David Fincher’s The Game, starring Michael Douglas, is a weirdly entertaining, unpredictable thriller reminiscent of David Mamet. It’s not easy to pull a story like this off — too often audiences are too smart to be taken by surprise. The Game does an admirable job and creates an exciting, dark world we yearn for and fear at the same time.
1. The Rules of the Game (1939)
How can I even begin to review this movie? Surely it is impossible to do it justice. This is the sort of film you can see a dozen times and still notice new things with each viewing. I’m not even talking about little details or finishing touches that escaped you before but whole themes. There is just so much going on in this movie that the tenth viewing can be as fresh and rewarding as the first.
The best analogy to a modern film I can come up with is Robert Altman’s Gosford Park, in which a large cast of characters from different tiers of a rigid class structure, converge on a manor (here, a French chateau) and go about their lives and little intrigues in ways that intersect in complicated and unexpected ways. One of the pleasures of The Rules of the Game, as in many of Altman’s pictures, is how the large cast of characters have lives that extend beyond the camera’s view. We feel like we’re only another guest in the chateau, and although we may have a privileged view of the key events, we are aware that the characters are living their lives even when we’re not looking at them. Much has been written about the deep focus cinematography of the film, which allows separate stories to unfold simultaneously in the foreground and background of the frame.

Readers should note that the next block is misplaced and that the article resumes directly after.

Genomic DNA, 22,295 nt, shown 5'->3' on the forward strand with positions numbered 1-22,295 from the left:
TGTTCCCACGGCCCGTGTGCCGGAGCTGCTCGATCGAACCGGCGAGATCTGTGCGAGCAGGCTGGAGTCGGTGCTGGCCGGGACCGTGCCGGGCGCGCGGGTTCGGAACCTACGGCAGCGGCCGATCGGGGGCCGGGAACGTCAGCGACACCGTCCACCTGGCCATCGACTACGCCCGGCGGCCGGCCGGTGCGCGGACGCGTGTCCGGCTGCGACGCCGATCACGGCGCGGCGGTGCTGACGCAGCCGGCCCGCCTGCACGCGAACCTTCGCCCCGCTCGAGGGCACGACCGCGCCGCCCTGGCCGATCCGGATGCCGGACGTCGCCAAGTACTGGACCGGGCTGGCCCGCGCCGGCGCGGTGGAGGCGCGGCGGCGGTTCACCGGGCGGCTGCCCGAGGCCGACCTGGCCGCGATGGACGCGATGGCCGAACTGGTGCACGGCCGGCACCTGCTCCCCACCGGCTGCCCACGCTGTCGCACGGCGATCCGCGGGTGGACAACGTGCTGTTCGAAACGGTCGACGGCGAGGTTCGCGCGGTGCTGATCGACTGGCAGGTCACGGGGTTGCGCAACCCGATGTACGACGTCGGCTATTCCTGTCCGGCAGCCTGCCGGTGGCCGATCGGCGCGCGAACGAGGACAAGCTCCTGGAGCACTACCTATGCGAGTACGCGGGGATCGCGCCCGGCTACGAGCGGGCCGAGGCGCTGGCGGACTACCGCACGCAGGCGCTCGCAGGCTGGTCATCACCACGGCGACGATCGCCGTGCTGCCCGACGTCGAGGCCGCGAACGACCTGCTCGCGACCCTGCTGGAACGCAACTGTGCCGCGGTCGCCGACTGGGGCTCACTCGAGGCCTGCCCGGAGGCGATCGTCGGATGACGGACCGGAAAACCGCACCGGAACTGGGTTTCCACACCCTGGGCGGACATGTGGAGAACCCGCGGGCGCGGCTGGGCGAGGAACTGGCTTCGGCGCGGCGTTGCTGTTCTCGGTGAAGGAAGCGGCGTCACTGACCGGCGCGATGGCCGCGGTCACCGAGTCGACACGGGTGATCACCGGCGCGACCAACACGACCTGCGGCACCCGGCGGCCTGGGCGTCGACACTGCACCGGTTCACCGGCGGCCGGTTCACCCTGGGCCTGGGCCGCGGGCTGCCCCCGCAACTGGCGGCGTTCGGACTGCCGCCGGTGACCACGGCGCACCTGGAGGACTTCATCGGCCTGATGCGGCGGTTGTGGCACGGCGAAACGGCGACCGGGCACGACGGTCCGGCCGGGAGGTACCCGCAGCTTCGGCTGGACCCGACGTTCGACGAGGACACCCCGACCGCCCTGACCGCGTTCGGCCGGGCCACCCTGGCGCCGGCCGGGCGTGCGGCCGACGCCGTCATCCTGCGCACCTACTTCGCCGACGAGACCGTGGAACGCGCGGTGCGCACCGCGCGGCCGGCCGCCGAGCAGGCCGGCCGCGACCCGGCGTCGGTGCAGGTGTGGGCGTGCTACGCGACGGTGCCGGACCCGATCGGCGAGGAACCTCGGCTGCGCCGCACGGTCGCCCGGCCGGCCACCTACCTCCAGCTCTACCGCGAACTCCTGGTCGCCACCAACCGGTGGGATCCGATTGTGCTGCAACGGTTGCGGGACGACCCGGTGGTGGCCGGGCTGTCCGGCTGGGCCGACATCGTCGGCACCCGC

This is the film’s style, but much more can be said about its voice. This is a film that regards the course of human life with a eye somewhere between amusement and cynicism. So controversial and subversive was it at the time of its release that the French tried to bury the film long before the Nazis occupied France and sought to destroy it themselves. The film was simply too effective at puncturing the standards of decency men establish for their public images. It wasn’t just the aristocracy that the film eviscerates, either, but anyone with noble pretensions. To put it another way, The Rules of the Game breaks the primary rule of the game: don’t get caught breaking the rules.
Savage as it is, though, the film is gentle with its method. You will not get beat over the head with its imprecations, as you might expect with a social satire. Its subtlety makes the film that much more intriguing: does it restrain itself from overtly heavy blows because it has compassion for its characters, or because the quiet blows sting so much more? My guess is both, somehow.